"LOGIE-COLDSTONE, a parish, in the district of Kincardine-O'Neil, county of Aberdeen, 9 miles (W.) from Kincardine O'Neil; containing 936 inhabitants. This place comprises the ancient parishes of Logie and Coldstone, united in 1618, and the former of which derives its name from a Gaelic term signifying a "hollow" or "low situation", which is faithfully descriptive of its character. Of the name Coldstone, formerly Cohtane, the derivation is altogether uncertain. The parish occupies a district between the rivers Don and Dee, from both of which it is nearly equidistant. . . The lands have been inclosed; the houses and offices are usually substantial and well arranged; threshingmills have been erected on most of the farms, and all the more recent improvements in the construction of agricultural implements have been adopted. The moors abound with grouse, snipes, woodcocks, partridges, hares, and game of every other variety. . . Ecclesiastically the parish is within the bounds of the presbytery of Kincardine O'Neil, synod of Aberdeen. The minister's stipend is about £217 with a manse, and a glebe valued at £15 per annum; alternate patrons, the Crown, and the Farquharson family of Invercauld. Logie-Coldstone church, rebuilt in 1780, is a neat plain structure, and well adapted to the accommodation of the parishioners. The parochial school is attended by about 100 children. . . More"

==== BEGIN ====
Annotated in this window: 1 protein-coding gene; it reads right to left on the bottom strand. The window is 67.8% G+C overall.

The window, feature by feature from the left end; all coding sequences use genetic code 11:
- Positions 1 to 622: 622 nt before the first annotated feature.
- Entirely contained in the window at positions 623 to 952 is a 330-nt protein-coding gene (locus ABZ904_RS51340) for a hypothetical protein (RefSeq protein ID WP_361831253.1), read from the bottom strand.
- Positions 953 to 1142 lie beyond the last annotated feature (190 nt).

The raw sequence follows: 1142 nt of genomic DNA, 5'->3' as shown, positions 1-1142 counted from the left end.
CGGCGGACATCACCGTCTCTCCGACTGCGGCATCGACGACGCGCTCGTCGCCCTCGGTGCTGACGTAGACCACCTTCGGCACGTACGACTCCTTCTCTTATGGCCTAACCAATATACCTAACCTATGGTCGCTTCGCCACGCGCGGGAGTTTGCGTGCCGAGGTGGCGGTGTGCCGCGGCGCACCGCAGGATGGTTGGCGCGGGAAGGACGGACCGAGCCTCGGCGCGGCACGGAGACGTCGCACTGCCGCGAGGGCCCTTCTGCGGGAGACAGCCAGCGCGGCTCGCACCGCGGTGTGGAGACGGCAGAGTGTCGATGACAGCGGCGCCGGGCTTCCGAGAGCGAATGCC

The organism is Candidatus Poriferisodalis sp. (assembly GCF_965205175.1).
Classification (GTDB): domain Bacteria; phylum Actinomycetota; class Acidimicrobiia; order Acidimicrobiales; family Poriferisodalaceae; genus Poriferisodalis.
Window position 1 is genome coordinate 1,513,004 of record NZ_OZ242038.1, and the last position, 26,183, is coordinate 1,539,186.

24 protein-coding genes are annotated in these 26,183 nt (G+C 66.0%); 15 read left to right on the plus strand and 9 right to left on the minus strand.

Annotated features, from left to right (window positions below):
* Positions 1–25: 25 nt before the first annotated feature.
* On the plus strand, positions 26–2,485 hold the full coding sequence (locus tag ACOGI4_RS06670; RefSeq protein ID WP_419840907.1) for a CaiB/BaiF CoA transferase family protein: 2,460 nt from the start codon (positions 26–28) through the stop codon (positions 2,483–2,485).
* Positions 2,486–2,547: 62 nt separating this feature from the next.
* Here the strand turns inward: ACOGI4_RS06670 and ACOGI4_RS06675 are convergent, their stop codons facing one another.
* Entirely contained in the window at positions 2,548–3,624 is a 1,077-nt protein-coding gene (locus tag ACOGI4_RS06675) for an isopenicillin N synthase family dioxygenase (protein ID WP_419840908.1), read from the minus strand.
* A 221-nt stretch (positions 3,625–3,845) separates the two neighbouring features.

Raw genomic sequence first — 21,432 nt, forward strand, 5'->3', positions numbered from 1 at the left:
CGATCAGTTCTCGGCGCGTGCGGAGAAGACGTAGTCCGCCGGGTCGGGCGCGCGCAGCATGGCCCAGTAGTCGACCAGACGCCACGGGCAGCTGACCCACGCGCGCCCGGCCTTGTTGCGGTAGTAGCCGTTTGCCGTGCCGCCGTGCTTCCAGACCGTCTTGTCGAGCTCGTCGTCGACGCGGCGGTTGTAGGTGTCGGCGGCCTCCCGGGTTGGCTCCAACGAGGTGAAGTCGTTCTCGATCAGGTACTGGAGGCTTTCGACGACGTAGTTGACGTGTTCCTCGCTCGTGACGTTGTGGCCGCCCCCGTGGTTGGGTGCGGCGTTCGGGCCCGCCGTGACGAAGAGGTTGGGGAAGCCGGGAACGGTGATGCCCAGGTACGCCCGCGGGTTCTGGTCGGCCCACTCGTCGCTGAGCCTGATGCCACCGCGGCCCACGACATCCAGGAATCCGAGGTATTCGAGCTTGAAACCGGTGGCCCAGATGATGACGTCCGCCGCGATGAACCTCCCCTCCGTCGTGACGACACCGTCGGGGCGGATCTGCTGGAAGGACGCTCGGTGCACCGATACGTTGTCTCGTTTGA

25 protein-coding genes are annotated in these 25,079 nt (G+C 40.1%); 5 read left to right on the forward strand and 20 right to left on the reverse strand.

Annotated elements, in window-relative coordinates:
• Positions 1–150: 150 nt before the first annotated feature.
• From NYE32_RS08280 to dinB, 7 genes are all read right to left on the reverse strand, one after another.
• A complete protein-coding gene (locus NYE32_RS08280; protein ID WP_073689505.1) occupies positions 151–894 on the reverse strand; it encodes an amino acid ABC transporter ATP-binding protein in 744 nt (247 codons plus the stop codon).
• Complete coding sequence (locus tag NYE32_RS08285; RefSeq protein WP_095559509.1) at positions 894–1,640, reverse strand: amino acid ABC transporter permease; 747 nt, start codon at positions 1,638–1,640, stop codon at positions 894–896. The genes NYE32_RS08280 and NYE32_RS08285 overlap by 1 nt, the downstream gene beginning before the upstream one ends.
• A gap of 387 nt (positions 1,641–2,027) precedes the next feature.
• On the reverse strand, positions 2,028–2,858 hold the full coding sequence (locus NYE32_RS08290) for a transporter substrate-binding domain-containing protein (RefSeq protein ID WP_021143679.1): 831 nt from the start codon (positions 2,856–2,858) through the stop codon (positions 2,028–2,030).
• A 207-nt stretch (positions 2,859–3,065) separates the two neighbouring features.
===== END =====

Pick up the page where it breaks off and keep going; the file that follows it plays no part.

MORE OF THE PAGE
[From Samuel Lewis A Topographical Dictionary of Scotland (1851) - copyright Mel Lockie 2016]